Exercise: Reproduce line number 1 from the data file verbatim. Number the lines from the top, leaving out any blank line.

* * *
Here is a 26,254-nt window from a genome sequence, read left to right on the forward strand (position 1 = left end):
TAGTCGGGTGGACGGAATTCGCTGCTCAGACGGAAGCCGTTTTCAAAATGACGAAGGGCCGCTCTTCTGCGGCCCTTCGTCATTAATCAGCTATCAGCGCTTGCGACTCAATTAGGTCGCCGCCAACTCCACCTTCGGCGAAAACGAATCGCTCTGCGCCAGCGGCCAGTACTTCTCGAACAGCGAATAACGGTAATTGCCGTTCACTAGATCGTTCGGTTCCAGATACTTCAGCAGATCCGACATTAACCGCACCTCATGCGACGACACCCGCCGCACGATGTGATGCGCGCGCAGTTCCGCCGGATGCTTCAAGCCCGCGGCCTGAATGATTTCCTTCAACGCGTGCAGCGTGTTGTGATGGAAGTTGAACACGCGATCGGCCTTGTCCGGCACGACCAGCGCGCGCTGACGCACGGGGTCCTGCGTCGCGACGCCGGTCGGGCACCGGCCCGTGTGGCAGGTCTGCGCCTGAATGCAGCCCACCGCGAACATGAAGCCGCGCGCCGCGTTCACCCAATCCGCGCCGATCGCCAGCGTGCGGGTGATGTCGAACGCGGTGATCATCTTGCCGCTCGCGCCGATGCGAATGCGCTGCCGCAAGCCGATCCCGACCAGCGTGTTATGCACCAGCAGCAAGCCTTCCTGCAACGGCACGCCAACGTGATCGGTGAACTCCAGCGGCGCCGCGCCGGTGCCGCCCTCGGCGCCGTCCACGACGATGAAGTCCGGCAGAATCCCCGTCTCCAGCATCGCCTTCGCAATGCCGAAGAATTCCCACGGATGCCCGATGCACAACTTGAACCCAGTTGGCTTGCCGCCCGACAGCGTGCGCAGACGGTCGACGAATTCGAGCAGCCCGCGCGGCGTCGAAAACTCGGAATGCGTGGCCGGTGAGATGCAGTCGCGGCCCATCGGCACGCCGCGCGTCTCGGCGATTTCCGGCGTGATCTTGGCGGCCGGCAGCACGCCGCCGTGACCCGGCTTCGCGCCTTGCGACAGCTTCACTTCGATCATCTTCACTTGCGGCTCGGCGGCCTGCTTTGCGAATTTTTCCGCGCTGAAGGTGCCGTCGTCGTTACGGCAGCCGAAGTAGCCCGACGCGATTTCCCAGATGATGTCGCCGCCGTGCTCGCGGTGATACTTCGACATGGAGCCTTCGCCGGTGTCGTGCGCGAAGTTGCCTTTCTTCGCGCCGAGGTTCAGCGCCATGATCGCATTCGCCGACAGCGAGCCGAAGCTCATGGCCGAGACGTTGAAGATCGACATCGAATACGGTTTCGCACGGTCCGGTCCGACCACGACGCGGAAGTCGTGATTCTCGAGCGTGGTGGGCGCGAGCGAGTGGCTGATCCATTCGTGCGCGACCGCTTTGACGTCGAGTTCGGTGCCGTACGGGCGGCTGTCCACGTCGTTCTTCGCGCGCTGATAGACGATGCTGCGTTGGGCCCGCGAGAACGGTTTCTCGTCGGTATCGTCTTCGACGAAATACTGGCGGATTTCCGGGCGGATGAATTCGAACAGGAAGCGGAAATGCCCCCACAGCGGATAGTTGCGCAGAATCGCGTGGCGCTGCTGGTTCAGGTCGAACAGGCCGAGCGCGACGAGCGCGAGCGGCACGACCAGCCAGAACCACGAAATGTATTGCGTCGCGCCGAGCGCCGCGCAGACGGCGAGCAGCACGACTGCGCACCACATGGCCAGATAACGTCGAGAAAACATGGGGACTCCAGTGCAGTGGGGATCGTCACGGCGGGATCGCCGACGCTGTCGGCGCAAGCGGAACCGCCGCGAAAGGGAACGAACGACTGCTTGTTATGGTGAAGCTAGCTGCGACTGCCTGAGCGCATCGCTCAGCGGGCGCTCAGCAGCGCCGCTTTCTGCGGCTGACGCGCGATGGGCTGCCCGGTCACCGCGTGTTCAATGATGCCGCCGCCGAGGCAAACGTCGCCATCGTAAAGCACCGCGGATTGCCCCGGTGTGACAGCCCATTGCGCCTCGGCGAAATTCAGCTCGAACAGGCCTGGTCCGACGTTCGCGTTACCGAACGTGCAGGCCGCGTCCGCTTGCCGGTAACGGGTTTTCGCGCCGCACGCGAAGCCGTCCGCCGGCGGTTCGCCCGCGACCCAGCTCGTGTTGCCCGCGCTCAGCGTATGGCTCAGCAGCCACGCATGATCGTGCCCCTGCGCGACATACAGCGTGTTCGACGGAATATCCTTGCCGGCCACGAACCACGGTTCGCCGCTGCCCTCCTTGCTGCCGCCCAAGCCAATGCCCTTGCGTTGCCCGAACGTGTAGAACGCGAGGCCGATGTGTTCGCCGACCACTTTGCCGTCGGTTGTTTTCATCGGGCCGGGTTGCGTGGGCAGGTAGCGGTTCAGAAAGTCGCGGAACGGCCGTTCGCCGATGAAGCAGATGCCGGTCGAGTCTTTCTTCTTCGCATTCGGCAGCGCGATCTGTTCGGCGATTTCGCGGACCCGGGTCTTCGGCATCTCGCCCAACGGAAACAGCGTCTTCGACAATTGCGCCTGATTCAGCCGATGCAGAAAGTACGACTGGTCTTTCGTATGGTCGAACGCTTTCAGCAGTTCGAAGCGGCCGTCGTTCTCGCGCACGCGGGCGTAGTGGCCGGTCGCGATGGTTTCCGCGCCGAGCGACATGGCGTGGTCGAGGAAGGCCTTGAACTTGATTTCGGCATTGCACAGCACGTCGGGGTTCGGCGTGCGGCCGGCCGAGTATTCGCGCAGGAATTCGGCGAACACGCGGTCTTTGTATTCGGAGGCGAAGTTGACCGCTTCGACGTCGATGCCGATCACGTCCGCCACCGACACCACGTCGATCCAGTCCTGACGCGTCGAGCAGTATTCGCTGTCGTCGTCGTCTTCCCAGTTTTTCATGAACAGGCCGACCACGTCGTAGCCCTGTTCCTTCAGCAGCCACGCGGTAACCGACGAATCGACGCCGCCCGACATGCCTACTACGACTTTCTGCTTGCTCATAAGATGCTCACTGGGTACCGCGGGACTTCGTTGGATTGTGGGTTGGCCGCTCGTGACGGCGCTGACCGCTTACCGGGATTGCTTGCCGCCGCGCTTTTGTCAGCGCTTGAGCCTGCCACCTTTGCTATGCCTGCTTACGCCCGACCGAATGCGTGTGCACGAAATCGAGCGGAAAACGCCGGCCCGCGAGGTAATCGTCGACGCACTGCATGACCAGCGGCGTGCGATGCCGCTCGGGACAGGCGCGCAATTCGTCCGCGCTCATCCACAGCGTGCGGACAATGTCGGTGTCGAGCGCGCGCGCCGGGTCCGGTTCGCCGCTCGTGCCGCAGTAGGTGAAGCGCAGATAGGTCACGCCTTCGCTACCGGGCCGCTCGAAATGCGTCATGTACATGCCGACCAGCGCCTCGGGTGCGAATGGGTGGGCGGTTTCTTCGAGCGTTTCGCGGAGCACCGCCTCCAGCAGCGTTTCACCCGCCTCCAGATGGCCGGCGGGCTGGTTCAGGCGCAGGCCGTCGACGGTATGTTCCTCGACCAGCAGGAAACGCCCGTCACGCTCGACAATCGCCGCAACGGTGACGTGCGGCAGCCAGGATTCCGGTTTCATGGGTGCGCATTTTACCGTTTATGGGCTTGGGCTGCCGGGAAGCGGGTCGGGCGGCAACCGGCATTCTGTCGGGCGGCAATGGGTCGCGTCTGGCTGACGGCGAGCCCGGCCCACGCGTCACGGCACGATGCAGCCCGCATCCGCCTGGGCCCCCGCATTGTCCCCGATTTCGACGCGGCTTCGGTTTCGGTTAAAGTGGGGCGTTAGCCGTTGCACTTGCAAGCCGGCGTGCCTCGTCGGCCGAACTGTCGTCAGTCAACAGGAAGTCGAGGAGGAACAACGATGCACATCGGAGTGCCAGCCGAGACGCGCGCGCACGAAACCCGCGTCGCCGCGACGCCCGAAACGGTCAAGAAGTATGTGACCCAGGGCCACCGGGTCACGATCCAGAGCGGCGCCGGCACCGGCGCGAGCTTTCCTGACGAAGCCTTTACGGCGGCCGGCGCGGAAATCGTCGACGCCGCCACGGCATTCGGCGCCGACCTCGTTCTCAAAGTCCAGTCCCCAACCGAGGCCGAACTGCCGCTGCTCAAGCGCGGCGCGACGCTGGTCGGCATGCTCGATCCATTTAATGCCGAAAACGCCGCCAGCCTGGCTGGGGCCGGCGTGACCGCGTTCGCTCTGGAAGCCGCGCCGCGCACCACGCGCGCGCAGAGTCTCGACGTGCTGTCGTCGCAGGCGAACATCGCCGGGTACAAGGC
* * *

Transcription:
Here is a 26,254-nt window from a genome sequence, read left to right on the forward strand (position 1 = left end):